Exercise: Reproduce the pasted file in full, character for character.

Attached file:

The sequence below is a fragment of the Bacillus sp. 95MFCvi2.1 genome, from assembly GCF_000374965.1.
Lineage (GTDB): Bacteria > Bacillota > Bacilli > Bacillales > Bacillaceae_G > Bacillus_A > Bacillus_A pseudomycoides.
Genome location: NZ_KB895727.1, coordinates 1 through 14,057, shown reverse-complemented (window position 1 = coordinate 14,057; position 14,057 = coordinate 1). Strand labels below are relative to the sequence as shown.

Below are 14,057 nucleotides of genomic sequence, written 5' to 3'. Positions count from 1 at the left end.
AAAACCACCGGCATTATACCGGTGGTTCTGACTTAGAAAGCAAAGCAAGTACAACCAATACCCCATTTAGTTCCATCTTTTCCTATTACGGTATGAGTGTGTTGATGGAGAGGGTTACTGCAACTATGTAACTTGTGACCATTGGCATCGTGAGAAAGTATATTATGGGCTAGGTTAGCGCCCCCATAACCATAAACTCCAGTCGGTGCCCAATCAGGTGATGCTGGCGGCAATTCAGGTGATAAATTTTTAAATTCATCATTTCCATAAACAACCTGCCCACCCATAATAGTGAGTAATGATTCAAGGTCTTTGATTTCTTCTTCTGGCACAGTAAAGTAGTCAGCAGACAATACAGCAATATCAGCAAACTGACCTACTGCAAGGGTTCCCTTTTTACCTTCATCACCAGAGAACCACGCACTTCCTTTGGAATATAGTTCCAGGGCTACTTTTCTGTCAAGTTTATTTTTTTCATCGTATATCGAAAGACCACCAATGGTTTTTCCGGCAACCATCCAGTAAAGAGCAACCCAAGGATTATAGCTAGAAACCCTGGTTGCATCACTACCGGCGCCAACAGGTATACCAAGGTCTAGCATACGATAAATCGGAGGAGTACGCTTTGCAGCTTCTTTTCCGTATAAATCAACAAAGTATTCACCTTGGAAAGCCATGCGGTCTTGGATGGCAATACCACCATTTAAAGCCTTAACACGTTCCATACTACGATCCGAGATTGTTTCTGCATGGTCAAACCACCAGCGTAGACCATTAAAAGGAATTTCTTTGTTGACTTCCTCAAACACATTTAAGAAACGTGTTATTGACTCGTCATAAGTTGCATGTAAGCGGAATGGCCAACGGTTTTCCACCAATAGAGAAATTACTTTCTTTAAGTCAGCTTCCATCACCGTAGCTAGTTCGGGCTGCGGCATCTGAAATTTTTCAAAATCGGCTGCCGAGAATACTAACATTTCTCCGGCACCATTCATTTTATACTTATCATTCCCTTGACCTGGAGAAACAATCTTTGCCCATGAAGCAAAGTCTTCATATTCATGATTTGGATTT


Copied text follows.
The sequence below is a fragment of the Bacillus sp. 95MFCvi2.1 genome, from assembly GCF_000374965.1.
Lineage (GTDB): Bacteria > Bacillota > Bacilli > Bacillales > Bacillaceae_G > Bacillus_A > Bacillus_A pseudomycoides.
Genome location: NZ_KB895727.1, coordinates 1 through 14,057, shown reverse-complemented (window position 1 = coordinate 14,057; position 14,057 = coordinate 1). Strand labels below are relative to the sequence as shown.

Below are 14,057 nucleotides of genomic sequence, written 5' to 3'. Positions count from 1 at the left end.
AAAACCACCGGCATTATACCGGTGGTTCTGACTTAGAAAGCAAAGCAAGTACAACCAATACCCCATTTAGTTCCATCTTTTCCTATTACGGTATGAGTGTGTTGATGGAGAGGGTTACTGCAACTATGTAACTTGTGACCATTGGCATCGTGAGAAAGTATATTATGGGCTAGGTTAGCGCCCCCATAACCATAAACTCCAGTCGGTGCCCAATCAGGTGATGCTGGCGGCAATTCAGGTGATAAATTTTTAAATTCATCATTTCCATAAACAACCTGCCCACCCATAATAGTGAGTAATGATTCAAGGTCTTTGATTTCTTCTTCTGGCACAGTAAAGTAGTCAGCAGACAATACAGCAATATCAGCAAACTGACCTACTGCAAGGGTTCCCTTTTTACCTTCATCACCAGAGAACCACGCACTTCCTTTGGAATATAGTTCCAGGGCTACTTTTCTGTCAAGTTTATTTTTTTCATCGTATATCGAAAGACCACCAATGGTTTTTCCGGCAACCATCCAGTAAAGAGCAACCCAAGGATTATAGCTAGAAACCCTGGTTGCATCACTACCGGCGCCAACAGGTATACCAAGGTCTAGCATACGATAAATCGGAGGAGTACGCTTTGCAGCTTCTTTTCCGTATAAATCAACAAAGTATTCACCTTGGAAAGCCATGCGGTCTTGGATGGCAATACCACCATTTAAAGCCTTAACACGTTCCATACTACGATCCGAGATTGTTTCTGCATGGTCAAACCACCAGCGTAGACCATTAAAAGGAATTTCTTTGTTGACTTCCTCAAACACATTTAAGAAACGTGTTATTGACTCGTCATAAGTTGCATGTAAGCGGAATGGCCAACGGTTTTCCACCAATAGAGAAATTACTTTCTTTAAGTCAGCTTCCATCACCGTAGCTAGTTCGGGCTGCGGCATCTGAAATTTTTCAAAATCGGCTGCCGAGAATACTAACATTTCTCCGGCACCATTCATTTTATACTTATCATTCCCTTGACCTGGAGAAACAATCTTTGCCCATGAAGCAAAGTCTTCATATTCATGATTTGGATTT